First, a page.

Asked about Northwest Florida’s strengths as seen by Enterprise Florida, Helton offers a list reminiscent of Wade’s flash cards. He notes, too, that BP compensation awards have made available money for creating new incentives for qualifying investment projects.
Growing Interest in NorthWest Florida
Karen Moore, who chairs the Economic Development Council of Tallahassee/Leon County, said the council has experienced a “steady drumbeat of inquiries,” both from site selection specialists and company representatives. “They are interested in both the city and the region. We have potential projects that add up to a robust pipeline.”
Prospects have been impressed by Leon County’s educational institutions, the character of its workforce, the number and quality of cultural opportunities it offers and its proximity to Gulf beaches. All of those factors helped bring about the Kaye Scholer law firm’s decision to move its operations staff to Tallahassee.
“I’m excited about Kaye Scholer because it will mean 100 jobs immediately, not over five years,” Moore said. “And we think it will lead similar employers to consider our community. I hope it brings about a real domino effect.”
The Tallahassee/Leon EDC has revamped its communication and outreach activities, an initiative that included the redesign of its website. Given the significant number of inquiries that the EDC has received from companies in Central and South America and China, it resolved to make the site “trilingual,” Moore said. “English, Spanish and Mandarin. In the last 18 months, we’ve conducted fam (familiarization) tours with visitors from 19 countries.”
Scott Luth, the Greater Pensacola Chamber of Commerce’s senior vice president for economic development, reports that he has been seeing stepped-up interest in the greater Pensacola region. Inquiries, he said, are coming from local companies considering expansion, and outside site consultants looking for new locations on behalf of their clients.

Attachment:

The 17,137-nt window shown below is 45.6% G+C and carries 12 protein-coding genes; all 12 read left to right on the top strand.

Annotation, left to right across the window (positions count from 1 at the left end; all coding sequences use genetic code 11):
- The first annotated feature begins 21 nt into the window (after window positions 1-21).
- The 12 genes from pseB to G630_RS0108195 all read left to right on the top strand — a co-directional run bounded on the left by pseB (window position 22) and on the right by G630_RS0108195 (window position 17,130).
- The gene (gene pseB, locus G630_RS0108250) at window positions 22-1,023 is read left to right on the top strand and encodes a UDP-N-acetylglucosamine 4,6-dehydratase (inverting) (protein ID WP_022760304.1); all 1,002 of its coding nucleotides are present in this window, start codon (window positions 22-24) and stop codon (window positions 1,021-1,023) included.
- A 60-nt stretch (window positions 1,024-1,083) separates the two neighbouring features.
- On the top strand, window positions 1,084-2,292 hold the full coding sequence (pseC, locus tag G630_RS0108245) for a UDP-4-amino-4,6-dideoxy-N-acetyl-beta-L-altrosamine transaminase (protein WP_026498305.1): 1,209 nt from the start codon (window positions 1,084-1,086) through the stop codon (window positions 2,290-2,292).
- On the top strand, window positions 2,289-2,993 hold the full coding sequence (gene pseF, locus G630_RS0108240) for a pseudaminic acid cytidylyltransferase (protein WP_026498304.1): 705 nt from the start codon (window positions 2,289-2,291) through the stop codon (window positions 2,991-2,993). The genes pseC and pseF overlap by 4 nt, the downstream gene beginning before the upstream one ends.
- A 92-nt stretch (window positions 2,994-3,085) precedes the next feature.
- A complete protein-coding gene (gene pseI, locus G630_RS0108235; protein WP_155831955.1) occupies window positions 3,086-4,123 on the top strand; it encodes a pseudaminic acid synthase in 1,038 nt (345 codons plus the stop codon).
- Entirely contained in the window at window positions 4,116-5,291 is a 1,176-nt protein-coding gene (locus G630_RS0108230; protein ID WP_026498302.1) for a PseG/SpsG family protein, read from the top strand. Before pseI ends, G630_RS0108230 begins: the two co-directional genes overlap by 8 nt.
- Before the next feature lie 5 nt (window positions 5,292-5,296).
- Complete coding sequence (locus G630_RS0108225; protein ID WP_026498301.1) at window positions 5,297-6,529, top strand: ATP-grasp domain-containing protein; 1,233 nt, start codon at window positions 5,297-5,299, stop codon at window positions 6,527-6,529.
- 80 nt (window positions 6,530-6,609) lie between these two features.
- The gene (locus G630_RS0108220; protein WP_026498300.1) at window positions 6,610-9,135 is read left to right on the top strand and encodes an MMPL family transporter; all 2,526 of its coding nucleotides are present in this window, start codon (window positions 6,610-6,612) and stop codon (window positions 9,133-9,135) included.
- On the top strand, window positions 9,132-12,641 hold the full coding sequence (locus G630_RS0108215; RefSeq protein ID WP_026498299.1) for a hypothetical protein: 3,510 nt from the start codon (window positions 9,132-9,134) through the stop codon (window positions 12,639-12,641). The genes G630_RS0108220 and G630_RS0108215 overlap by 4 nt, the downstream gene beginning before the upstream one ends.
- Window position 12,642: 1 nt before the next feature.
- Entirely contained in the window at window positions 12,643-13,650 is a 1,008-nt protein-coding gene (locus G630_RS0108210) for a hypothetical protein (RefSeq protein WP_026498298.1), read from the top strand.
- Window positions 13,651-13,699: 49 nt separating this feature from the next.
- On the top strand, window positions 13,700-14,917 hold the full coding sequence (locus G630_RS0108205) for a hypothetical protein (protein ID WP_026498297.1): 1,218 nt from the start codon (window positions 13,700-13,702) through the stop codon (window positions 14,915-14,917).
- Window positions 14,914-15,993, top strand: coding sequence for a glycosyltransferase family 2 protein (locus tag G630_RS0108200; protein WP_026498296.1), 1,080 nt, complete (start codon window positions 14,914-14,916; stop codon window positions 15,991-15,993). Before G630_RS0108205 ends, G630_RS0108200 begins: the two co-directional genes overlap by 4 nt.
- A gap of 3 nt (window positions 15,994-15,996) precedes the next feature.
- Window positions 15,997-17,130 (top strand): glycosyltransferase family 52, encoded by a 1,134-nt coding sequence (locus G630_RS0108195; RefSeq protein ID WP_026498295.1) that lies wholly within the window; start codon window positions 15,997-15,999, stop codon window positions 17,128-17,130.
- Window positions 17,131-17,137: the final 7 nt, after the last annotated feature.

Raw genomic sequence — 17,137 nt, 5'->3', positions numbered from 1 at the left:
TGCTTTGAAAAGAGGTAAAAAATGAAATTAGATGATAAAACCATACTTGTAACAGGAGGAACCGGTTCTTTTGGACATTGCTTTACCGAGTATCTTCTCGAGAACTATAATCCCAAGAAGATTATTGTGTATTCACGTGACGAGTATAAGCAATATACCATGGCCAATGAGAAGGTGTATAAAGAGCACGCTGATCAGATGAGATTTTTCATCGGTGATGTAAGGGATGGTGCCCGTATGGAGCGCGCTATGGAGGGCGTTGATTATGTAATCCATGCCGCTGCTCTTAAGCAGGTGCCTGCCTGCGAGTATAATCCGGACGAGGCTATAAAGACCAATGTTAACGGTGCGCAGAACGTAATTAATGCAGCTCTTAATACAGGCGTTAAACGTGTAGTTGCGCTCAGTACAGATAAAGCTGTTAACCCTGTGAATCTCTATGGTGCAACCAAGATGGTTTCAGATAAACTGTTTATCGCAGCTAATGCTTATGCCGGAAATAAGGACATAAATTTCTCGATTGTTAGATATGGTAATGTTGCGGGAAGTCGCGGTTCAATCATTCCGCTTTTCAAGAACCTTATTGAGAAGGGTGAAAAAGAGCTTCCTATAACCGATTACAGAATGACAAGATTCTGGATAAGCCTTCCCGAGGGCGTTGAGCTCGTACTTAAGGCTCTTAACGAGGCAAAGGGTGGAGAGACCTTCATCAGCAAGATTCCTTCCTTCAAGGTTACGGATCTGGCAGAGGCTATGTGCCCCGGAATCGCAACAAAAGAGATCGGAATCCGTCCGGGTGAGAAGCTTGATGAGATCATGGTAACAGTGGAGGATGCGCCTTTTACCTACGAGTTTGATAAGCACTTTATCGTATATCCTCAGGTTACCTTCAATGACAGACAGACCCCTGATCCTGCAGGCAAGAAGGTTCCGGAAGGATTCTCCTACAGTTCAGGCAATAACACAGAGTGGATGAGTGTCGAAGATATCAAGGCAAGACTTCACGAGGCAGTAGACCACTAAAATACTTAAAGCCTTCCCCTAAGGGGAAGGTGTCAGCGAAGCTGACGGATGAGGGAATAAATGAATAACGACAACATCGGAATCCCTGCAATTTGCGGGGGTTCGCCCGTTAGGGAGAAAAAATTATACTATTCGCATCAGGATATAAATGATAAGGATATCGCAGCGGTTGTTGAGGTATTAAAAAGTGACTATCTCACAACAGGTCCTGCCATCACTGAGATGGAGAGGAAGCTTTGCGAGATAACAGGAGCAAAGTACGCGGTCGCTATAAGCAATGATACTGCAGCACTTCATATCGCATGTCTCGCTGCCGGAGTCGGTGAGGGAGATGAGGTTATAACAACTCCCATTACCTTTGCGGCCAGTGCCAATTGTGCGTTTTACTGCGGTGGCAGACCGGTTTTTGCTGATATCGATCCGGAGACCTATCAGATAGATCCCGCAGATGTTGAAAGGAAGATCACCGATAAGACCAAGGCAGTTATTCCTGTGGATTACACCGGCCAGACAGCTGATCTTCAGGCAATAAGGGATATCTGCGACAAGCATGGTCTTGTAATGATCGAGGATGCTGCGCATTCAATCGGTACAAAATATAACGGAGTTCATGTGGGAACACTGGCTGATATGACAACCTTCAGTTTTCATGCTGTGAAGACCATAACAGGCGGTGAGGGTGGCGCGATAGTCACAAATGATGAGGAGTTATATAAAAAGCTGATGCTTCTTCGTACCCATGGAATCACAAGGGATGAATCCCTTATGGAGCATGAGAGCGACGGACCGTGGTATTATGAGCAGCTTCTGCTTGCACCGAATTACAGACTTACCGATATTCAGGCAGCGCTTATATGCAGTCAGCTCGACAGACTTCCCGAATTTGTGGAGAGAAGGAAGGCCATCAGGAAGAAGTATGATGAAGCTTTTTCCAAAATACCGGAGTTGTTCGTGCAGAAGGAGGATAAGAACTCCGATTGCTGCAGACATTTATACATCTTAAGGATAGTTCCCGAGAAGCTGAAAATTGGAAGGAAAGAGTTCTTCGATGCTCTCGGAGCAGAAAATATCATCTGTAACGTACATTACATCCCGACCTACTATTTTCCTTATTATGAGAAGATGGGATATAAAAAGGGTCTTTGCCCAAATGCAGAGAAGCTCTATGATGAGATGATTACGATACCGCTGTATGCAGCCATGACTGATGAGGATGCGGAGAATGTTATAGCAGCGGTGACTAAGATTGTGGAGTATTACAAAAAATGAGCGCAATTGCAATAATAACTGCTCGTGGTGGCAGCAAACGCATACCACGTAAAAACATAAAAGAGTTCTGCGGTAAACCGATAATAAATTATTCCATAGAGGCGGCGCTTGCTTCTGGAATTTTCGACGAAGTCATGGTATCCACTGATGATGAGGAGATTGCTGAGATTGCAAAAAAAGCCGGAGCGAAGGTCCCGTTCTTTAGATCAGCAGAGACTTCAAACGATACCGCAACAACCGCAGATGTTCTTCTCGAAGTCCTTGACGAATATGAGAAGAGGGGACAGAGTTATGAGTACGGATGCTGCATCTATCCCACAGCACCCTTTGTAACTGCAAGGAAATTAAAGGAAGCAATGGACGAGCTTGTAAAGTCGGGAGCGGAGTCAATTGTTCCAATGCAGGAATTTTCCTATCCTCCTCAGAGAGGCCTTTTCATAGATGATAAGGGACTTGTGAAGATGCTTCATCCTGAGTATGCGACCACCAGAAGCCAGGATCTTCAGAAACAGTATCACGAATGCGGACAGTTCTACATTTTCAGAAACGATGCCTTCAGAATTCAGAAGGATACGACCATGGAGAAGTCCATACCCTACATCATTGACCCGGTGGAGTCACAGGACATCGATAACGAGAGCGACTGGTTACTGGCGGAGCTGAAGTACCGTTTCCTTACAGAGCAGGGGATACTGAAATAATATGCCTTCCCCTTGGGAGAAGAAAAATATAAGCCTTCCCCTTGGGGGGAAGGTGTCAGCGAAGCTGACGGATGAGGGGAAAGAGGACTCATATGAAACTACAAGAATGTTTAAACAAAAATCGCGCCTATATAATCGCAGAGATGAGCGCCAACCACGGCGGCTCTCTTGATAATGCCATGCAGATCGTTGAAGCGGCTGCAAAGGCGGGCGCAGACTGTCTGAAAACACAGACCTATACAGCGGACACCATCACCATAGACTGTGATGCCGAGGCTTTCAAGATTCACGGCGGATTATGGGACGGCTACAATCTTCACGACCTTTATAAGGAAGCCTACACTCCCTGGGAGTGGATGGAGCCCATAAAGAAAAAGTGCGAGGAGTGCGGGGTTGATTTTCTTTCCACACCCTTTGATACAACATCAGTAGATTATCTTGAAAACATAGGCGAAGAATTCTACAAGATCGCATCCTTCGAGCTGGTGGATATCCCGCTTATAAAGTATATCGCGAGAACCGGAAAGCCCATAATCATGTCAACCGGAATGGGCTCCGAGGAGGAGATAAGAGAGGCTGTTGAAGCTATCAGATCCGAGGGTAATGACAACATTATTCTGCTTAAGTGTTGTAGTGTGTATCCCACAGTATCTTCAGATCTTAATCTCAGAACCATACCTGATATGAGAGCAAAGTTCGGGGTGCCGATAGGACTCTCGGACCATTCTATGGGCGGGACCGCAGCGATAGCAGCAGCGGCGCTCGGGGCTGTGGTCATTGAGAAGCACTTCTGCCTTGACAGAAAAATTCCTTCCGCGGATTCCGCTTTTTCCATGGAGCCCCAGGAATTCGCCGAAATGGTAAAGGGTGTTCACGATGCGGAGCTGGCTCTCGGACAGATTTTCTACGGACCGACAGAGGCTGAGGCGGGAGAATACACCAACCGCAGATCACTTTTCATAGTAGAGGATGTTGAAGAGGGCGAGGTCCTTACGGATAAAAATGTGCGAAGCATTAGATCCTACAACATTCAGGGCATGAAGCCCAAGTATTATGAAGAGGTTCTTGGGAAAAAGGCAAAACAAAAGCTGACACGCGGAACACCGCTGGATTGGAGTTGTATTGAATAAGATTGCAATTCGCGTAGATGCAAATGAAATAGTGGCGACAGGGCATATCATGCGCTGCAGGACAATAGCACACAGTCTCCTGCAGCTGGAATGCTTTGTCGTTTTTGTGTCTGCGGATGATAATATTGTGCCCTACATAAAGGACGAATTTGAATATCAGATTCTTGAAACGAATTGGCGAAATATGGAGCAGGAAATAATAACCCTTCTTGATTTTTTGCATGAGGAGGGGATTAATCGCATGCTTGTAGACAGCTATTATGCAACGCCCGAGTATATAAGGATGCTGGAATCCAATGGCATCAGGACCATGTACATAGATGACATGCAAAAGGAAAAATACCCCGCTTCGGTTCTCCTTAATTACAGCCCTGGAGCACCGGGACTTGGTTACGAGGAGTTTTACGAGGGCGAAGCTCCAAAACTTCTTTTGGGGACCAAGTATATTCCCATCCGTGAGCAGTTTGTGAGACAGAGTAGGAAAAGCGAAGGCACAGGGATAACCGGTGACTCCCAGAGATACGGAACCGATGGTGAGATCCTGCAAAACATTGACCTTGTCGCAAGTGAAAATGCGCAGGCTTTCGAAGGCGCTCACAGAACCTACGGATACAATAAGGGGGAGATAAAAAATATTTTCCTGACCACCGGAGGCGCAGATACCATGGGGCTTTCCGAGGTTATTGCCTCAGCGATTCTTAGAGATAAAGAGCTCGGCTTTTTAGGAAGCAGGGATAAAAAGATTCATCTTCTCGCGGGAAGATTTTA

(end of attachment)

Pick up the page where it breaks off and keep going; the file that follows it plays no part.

“Consistent with our new strategic plan, we anticipate increased interest specifically in our identified target industry sectors: cyber security, maintenance/repair and operations for both marine and aerospace companies, and back-office support,” Luth said.
Indeed, the Chamber in February received a $250,000 state grant, awarded by the Florida Defense Support Task Force, to establish a Center for Excellence for Cyber Security and Forensics. The goal is to build a lab that local, state and federal entities can use to combat cyber security breaches while bringing more public awareness to the issue.
Chamber President Jim Hizer is optimistic that the center will help establish Pensacola as a leader in applied research in cyber security and attract more high-tech industry to the area.
But Northwest Florida isn’t without liabilities. North-south connectivity isn’t where it needs to be, Helton says, the Gulf coast is prone to hurricanes, military budgets are seen as vulnerable to cuts and nearby states offer incentives that are hard to match.
Closing the Deal
Top considerations for businesses seeking sites, Helton said, are a highly skilled workforce; locations that provide ease of distribution of goods; shovel-ready, affordable sites; fast-track permitting; low costs of doing business; high quality of life and state and local incentives.
Location decisions are done as a series of decisions, Sweeney has found.
“For our strong manufacturing projects of a substantial size, usually the first cut — not necessarily the most important — is do you have property and infrastructure that meets our needs, not only in terms of capacity, but schedule. And if you do, then we can start looking at other things including workforce and incentives.
“Some would suggest that incentives are no longer important and have gone by the wayside, but that is anything but the truth. Companies are aware of incentive potential. They know what incentives mean and how to use them in a location decision. In the U.S. and around the world, capital flows freely, companies have choices. Our federal system and our states each set individual policies, fiscal policies, tax policies, incentive policies. Where you do something makes a difference, and incentives help influence the choice of a location and the success of that location.”